3 Month Summery And Insights Of A Brand New Blog
Since starting my website 3 months ago I’ve gone from effectively talking to nobody, to receiving 140,291 pageviews from 83,930 visits, from 62,162 different people, looking at 53 different posts. In this post, I’m going to walk you through, month by month, all the notable moments of my website – ExpertPhotography.com. Here is a brief summary of all the stats from the past 3 months; 22nd of April to the 21st of July.
Getting traffic is job number 1 for any new website, and it’s not something that I’ve had too much trouble with, which I wrote about in this blog post about the 7 different ways I drive traffic to my website. What I’m most interested in is pages per visit, bounce rate, average time on site and percentage of new visits – they all talk about what your visitors are doing when they get onto your site. Getting someone to visit your site, it’s really not the problem if your content is good, it’s getting them to stay on the website for longer (and hopefully clicking on adds) that really matters.
If you look at the 3 month comparison chart below, you’ll notice that not only is my traffic improving, but so is everything else. You may look at the percentage of new visits and think that it going down is actually a bad thing, but I look at it the other way; it shows that i’m building a following while improving my traffic at the same time. Average time on the site is important for me as a writer because it tells me how long people are reading what i’m writing, which is a good way of gauging the reception of what i’m writing. As my following has improved, so has the time on the site, which I put down to the repeat visitors who have found my site, coming back and reading what I have to say.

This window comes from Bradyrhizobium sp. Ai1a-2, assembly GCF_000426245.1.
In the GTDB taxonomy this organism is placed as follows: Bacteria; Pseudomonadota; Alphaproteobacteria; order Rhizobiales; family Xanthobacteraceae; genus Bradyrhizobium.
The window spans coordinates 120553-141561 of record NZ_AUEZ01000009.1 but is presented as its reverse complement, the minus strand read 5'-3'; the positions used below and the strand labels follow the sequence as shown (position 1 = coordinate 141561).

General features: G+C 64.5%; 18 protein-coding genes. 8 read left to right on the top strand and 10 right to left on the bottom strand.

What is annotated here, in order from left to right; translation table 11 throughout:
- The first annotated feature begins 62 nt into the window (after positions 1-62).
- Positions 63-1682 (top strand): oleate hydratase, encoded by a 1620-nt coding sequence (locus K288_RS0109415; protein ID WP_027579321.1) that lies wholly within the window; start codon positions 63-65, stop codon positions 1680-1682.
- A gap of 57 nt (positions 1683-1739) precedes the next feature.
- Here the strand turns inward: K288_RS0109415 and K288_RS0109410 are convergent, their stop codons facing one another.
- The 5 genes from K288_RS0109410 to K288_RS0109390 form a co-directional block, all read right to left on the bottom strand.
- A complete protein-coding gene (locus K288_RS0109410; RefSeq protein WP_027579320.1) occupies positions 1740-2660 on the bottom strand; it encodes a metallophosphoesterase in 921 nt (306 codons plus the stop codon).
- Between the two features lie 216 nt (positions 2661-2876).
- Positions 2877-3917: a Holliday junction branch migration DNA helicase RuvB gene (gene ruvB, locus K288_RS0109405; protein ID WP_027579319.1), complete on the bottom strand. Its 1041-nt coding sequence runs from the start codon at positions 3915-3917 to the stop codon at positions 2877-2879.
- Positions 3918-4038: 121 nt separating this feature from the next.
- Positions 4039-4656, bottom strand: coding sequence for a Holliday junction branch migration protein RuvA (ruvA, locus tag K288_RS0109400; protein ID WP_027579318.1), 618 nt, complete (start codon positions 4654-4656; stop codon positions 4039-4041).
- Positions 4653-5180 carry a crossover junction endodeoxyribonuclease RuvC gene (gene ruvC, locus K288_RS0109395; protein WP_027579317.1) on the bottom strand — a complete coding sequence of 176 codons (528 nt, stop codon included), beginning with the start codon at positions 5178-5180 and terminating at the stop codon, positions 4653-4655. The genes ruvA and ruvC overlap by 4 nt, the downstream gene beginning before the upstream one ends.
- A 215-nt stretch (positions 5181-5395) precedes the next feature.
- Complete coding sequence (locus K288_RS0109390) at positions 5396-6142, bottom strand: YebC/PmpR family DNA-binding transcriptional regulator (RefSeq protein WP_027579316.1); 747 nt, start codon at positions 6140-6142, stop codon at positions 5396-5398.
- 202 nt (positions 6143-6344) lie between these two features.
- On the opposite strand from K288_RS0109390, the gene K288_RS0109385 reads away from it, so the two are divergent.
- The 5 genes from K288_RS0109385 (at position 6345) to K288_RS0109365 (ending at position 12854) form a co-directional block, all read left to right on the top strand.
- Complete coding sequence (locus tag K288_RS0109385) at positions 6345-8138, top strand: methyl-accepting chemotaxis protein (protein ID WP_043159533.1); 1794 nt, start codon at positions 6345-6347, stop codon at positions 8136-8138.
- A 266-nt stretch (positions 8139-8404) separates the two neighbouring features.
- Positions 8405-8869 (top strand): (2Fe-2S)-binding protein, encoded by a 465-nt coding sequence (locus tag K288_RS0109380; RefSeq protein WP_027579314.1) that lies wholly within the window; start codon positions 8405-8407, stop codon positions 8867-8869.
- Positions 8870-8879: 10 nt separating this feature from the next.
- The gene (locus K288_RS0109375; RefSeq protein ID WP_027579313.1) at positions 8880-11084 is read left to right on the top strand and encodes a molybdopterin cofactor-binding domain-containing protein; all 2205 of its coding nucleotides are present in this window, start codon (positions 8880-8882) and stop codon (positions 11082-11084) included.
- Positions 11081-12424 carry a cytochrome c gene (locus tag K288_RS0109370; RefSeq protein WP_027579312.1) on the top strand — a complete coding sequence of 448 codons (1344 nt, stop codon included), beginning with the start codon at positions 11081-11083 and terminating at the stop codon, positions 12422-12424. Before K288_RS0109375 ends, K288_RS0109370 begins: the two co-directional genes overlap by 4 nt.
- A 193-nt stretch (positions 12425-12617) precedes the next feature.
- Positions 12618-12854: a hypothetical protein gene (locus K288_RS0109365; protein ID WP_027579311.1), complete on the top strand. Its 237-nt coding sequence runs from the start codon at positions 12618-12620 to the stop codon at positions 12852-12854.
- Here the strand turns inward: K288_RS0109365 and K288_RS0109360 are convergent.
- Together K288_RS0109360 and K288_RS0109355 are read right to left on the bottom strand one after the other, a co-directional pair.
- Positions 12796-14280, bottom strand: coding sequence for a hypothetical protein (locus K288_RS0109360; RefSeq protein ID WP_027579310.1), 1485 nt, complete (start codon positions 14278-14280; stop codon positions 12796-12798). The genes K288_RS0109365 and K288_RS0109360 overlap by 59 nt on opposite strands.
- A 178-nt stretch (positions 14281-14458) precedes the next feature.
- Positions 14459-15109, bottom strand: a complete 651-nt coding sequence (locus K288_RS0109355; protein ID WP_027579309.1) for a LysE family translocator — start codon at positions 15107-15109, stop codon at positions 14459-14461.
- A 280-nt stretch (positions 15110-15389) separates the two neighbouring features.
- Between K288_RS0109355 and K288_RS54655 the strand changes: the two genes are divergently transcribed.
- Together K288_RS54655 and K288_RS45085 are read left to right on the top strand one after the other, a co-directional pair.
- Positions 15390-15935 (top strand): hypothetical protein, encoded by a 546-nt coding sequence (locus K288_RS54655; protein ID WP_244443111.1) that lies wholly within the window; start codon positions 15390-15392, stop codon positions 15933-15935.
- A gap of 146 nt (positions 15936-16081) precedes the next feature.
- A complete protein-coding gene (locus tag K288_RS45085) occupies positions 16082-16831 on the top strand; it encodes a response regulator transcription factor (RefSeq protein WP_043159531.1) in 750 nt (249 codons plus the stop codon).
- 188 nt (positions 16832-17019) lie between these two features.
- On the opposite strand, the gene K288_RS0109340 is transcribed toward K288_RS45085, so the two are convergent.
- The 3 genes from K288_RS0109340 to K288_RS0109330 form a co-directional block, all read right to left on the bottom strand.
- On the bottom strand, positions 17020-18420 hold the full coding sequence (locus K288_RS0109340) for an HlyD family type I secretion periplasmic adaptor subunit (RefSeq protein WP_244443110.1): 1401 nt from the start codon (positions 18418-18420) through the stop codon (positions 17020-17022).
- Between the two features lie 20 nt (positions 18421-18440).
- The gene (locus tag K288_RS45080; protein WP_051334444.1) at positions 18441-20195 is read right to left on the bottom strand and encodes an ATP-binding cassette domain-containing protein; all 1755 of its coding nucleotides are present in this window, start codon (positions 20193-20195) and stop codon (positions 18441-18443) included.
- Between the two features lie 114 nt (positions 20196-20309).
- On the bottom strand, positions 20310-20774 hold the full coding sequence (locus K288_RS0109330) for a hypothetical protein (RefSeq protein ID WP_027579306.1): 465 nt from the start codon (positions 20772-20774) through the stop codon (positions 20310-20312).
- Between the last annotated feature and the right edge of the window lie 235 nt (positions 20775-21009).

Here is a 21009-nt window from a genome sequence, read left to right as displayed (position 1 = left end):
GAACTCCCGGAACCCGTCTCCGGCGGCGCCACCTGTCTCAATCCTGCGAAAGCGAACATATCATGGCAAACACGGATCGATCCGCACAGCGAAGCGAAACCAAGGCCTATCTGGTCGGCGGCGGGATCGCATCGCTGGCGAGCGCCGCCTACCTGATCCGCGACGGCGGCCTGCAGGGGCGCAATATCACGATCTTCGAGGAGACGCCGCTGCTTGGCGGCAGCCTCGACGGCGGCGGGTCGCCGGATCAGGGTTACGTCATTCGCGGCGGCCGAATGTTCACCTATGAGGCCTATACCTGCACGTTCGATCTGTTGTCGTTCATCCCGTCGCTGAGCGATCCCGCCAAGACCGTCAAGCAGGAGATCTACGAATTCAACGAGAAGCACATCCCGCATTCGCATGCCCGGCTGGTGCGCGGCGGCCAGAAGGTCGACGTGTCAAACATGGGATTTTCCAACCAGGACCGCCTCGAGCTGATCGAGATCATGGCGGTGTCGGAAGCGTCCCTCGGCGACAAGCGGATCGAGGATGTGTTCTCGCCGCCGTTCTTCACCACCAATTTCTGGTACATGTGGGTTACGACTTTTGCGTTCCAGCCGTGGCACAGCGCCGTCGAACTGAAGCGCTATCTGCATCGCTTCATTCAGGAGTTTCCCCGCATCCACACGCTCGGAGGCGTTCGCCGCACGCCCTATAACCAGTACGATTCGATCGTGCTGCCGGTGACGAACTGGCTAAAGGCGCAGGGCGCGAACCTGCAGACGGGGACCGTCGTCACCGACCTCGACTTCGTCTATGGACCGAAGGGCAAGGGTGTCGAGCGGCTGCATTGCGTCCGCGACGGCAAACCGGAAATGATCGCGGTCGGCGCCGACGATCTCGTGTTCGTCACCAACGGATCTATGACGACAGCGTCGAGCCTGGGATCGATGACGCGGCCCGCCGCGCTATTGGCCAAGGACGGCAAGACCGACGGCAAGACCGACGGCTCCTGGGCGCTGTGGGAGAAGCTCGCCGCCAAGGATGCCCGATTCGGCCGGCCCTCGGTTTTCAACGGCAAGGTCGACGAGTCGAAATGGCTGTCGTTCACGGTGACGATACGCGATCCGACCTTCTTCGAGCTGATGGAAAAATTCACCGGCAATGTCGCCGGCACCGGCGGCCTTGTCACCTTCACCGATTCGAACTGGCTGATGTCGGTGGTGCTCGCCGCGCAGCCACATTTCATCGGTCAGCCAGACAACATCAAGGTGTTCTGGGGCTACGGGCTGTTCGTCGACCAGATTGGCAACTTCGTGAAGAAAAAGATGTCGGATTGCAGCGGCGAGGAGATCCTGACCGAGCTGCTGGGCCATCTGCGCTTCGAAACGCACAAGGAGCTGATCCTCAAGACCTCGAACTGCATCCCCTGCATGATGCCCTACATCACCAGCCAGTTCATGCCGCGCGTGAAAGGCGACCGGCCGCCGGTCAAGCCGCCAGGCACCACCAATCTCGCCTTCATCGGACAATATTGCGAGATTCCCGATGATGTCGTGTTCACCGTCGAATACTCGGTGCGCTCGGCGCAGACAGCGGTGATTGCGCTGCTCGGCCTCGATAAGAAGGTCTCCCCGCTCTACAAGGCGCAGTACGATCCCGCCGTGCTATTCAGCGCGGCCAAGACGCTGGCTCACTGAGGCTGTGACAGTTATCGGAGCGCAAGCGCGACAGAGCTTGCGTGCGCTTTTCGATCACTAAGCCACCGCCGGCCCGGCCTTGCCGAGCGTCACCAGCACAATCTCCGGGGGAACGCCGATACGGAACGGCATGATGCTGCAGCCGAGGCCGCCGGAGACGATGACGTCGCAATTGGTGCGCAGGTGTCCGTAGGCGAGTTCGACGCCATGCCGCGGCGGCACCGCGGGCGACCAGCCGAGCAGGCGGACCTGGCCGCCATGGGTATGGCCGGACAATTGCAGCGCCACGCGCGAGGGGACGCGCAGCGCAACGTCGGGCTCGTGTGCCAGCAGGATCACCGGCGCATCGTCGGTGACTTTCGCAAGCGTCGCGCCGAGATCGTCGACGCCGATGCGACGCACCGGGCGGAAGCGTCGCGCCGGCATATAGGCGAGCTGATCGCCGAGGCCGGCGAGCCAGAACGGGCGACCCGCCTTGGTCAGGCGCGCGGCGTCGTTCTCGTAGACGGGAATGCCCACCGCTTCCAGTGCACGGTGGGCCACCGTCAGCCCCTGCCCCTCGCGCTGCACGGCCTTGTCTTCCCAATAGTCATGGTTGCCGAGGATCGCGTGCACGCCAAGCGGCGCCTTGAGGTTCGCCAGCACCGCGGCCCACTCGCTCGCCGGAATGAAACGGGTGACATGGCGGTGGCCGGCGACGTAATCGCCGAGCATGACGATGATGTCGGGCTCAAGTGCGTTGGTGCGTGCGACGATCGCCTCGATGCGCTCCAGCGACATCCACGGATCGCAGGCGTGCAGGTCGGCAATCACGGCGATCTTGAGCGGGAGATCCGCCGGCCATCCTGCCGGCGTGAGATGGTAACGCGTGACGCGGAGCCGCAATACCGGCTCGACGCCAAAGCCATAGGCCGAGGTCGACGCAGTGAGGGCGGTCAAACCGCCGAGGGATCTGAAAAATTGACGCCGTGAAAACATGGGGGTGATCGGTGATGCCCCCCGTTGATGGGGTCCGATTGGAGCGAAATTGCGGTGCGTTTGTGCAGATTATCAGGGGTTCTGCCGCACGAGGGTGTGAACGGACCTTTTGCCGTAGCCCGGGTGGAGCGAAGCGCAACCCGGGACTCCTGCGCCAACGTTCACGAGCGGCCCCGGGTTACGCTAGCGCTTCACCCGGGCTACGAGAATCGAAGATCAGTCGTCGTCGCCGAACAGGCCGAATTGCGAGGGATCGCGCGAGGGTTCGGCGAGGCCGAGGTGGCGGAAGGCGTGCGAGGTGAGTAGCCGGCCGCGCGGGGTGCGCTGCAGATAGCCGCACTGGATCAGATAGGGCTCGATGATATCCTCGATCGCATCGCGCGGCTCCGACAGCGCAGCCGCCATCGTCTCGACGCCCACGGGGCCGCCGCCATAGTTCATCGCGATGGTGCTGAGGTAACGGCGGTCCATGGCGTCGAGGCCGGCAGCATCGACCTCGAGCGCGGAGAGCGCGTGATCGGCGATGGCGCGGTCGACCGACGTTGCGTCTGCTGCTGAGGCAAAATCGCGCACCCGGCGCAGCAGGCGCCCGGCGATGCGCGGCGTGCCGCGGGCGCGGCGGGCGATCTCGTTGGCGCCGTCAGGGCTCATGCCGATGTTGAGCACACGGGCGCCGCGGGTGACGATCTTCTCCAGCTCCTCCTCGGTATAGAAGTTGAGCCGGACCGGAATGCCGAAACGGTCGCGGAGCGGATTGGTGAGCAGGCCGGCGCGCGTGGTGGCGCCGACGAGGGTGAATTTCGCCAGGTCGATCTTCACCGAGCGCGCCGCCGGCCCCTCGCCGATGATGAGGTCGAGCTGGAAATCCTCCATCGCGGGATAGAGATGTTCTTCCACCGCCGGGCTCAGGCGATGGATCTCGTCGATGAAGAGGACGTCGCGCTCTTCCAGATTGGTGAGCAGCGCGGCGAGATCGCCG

For those that don’t know, the bounce rate is the percentage of visitors that only look at 1 page when they enter the site, and this is directly related the pages/visit stats listed below. As you can see, over the past 3 months, my bounce rate has improved and I put this down to the use of a very helpful plugin called SEO Smart Links which will automatically link keywords to their respective posts. If you know what your keywords are, then it makes them much easier to include them in your posts, which will send people all over your site. Here‘s an example of a post, which on first glance looks like just a guide to using your flash, when really it was written to include as many keywords as I could so that I could get people reading more of my material, all over my site. Adding this feature means that only 44.66% of visitors to that page left without clicking on another link.
The pages with the worst exit rates are typically posts that I know people have linked to, or posts that have done well on sites like Reddit. These are my most popular posts and for me are top lists and tutorials on the basics of photography, which have an exit rate of about 75-80%. This isn’t a particularly good rate, but the purpose of these posts was to get people to read the articles, not to look all over my site – any extra time they spend on my site is a bonus.
Knowing where people are coming from to get to your site is very important in helping you to target your content to more visitors. Google Analytics don’t just allow you to see where visitors have come from, they also tell you how long they stay on your site, the percentage of new visits and bounce rates, which is very useful in gauging the value of each visitor. Have a look at my traffic source info for the past 3 months below.